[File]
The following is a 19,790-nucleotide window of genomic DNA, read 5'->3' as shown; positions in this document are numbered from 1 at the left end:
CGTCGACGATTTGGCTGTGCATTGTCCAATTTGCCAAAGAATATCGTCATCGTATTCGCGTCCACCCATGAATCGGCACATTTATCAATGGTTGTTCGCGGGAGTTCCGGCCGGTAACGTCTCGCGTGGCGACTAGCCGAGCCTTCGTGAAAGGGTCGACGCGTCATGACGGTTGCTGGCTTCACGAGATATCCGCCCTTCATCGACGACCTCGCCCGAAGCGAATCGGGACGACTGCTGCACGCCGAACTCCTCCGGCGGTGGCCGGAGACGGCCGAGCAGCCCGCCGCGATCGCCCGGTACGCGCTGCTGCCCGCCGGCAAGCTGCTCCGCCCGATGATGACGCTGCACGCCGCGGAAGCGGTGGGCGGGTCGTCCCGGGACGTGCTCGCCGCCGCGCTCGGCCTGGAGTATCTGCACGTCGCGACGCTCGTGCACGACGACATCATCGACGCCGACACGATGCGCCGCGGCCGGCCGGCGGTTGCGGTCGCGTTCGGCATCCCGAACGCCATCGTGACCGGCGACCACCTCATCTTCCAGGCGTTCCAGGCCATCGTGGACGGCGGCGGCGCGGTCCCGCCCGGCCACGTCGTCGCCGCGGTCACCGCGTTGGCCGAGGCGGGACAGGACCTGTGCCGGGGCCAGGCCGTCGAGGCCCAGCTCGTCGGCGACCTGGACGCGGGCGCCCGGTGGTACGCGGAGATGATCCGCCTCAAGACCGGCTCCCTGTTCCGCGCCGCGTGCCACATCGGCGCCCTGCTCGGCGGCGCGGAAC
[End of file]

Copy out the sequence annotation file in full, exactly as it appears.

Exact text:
The following is a 19,790-nucleotide window of genomic DNA, read 5'->3' as shown; positions in this document are numbered from 1 at the left end:
CGTCGACGATTTGGCTGTGCATTGTCCAATTTGCCAAAGAATATCGTCATCGTATTCGCGTCCACCCATGAATCGGCACATTTATCAATGGTTGTTCGCGGGAGTTCCGGCCGGTAACGTCTCGCGTGGCGACTAGCCGAGCCTTCGTGAAAGGGTCGACGCGTCATGACGGTTGCTGGCTTCACGAGATATCCGCCCTTCATCGACGACCTCGCCCGAAGCGAATCGGGACGACTGCTGCACGCCGAACTCCTCCGGCGGTGGCCGGAGACGGCCGAGCAGCCCGCCGCGATCGCCCGGTACGCGCTGCTGCCCGCCGGCAAGCTGCTCCGCCCGATGATGACGCTGCACGCCGCGGAAGCGGTGGGCGGGTCGTCCCGGGACGTGCTCGCCGCCGCGCTCGGCCTGGAGTATCTGCACGTCGCGACGCTCGTGCACGACGACATCATCGACGCCGACACGATGCGCCGCGGCCGGCCGGCGGTTGCGGTCGCGTTCGGCATCCCGAACGCCATCGTGACCGGCGACCACCTCATCTTCCAGGCGTTCCAGGCCATCGTGGACGGCGGCGGCGCGGTCCCGCCCGGCCACGTCGTCGCCGCGGTCACCGCGTTGGCCGAGGCGGGACAGGACCTGTGCCGGGGCCAGGCCGTCGAGGCCCAGCTCGTCGGCGACCTGGACGCGGGCGCCCGGTGGTACGCGGAGATGATCCGCCTCAAGACCGGCTCCCTGTTCCGCGCCGCGTGCCACATCGGCGCCCTGCTCGGCGGCGCGGAAC